Anyway, I must admit I don't know a lot about teleological arguments or intelligent design, though I do believe that there is a difference between traditional, pre-modern teleological arguments and modern ones like that of Paley. I would assume, however, that many such arguments for design are based on qualities of matter or material entities. That is, they point to the inability of matter to organise itself into complex, coherent, and persisting entities, and suggest another sort of substance or principle is required to bring about this organisation. I don't know if all teleological arguments, especially modern ones, are anything like this, but it is an old philosophical view, going back to the pre-Socratics. Whatever its merits, I don't think such an argument is open to the charge of infinite regress, as it only denies that material processes are self-organising.

I do think there must be teleology at the basic level of cause and effect, whether or not there is a specifically biological form of teleology. This is because we observe regular and orderly cause and effect. All things being equal, we expect a particular cause in a particular situation to bring about a particular effect in a regular and orderly way. If I throw a brick at a glass window, I expect it to break it and not to bounce off or disappear or turn into a bunch of flowers. But if we do not understand causes and their effects to be part of a causal chain that aims at particular end or final cause (telos), it becomes hard to see why a particular effect should follow a particular cause; why the brick should not disappear or turn into a bunch of flowers. As Aquinas puts it:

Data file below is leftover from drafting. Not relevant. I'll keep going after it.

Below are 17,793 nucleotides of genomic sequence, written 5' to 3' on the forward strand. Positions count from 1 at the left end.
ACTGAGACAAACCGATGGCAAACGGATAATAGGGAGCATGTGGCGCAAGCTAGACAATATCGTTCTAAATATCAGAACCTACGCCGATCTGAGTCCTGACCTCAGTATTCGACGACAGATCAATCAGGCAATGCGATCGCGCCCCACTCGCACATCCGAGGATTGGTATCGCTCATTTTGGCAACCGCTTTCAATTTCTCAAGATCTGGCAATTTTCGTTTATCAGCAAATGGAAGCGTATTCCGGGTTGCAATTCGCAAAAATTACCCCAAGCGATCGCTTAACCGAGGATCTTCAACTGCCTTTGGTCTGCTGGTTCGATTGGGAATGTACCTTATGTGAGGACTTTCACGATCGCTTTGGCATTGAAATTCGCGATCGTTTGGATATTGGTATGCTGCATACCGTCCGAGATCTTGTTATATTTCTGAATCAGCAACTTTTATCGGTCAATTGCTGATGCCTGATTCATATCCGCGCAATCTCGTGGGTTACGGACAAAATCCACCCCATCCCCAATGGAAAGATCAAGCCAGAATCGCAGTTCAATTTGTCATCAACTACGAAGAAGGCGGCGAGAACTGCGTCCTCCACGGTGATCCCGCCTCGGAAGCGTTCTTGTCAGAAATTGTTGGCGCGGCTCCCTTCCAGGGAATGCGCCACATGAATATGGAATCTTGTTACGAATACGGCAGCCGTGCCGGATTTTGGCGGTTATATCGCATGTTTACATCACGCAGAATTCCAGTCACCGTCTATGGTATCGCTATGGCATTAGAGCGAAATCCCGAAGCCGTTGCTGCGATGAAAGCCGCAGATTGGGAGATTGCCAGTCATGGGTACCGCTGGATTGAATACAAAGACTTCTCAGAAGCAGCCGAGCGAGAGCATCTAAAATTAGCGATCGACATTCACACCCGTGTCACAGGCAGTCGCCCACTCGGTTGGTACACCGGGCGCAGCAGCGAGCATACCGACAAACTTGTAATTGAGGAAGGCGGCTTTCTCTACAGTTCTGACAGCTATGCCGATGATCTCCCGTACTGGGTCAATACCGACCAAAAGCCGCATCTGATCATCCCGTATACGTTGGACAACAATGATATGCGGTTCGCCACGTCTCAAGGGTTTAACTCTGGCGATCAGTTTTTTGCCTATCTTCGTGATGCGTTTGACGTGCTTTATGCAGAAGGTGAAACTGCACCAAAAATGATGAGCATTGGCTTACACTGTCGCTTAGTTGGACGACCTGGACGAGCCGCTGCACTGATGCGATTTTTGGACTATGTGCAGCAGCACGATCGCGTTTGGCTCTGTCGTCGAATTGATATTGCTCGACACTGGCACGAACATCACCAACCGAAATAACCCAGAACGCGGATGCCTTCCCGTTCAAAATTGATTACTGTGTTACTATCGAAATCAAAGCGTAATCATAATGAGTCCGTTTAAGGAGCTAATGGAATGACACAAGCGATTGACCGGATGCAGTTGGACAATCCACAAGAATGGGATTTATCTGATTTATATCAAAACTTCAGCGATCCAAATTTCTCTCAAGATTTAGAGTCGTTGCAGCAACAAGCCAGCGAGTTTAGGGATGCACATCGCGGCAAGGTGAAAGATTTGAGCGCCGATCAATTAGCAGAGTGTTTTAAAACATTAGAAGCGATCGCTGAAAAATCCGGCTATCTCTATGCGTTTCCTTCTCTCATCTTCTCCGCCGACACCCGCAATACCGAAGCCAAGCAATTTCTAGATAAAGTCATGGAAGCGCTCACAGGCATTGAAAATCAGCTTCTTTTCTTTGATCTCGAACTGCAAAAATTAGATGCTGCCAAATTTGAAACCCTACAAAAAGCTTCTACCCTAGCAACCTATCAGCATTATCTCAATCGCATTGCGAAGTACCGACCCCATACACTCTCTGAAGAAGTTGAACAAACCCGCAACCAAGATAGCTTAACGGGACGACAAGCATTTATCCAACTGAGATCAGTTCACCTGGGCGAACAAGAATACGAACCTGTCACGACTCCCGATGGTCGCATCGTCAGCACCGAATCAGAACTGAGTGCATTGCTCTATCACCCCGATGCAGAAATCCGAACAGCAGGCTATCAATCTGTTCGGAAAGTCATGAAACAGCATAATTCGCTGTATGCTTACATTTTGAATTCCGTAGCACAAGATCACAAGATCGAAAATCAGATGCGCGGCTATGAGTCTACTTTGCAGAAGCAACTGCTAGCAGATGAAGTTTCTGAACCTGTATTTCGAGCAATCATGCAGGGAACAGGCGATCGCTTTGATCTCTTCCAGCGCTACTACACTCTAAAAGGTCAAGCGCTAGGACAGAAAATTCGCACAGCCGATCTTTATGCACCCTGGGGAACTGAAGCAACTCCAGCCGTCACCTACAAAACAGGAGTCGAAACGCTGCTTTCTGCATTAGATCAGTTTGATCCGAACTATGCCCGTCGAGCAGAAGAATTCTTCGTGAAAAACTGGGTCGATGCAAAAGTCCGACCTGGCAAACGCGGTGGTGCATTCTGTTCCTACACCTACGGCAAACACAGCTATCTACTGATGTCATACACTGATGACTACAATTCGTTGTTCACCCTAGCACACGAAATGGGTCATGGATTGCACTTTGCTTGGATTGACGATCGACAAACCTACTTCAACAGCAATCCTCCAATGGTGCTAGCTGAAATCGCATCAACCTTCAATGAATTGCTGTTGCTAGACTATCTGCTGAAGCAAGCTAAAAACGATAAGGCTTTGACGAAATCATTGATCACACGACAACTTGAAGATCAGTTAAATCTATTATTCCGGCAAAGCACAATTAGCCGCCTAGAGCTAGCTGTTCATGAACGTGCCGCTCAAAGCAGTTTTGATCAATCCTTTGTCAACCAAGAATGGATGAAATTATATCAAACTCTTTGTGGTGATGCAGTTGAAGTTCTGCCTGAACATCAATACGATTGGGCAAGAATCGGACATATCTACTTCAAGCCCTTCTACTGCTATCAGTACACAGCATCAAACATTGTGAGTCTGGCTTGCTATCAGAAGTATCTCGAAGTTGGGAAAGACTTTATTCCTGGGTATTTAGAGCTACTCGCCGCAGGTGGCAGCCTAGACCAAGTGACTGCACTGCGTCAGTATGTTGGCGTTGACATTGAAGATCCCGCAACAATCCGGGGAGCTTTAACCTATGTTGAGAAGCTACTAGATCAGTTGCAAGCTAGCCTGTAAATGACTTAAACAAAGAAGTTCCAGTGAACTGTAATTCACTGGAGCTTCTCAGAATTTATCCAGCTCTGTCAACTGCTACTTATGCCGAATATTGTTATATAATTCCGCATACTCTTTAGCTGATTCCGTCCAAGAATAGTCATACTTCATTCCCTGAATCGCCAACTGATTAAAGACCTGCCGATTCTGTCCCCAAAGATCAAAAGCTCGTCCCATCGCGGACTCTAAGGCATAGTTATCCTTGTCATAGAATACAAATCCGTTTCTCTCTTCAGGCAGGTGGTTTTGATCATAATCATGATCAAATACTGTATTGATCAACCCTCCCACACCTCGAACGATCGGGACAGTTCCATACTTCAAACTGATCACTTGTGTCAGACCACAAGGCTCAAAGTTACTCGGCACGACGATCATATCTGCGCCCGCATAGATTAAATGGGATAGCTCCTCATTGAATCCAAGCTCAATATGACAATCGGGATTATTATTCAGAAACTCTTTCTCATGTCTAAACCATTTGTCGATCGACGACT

Every agent [cause or efficient cause] acts for an end: otherwise one thing would not follow more than another from the action of the agent, unless it were by chance.

This is why I take it there must be teleology in nature at a basic level (this is not like saying can the development of living things be due to chance, but is saying can every single observed causal regularity be chance? - I find that very hard to make sense of). The only alternatives seem to be a Humean shrug of the shoulders or something like occasionalism. This teleology doesn't have to be extrinsic perhaps, like that of a designer. Aristotle, indeed, argued for an intrinsic teleology in nature, in which natural things acted for an end without any extrinsic designer having to be directly involved.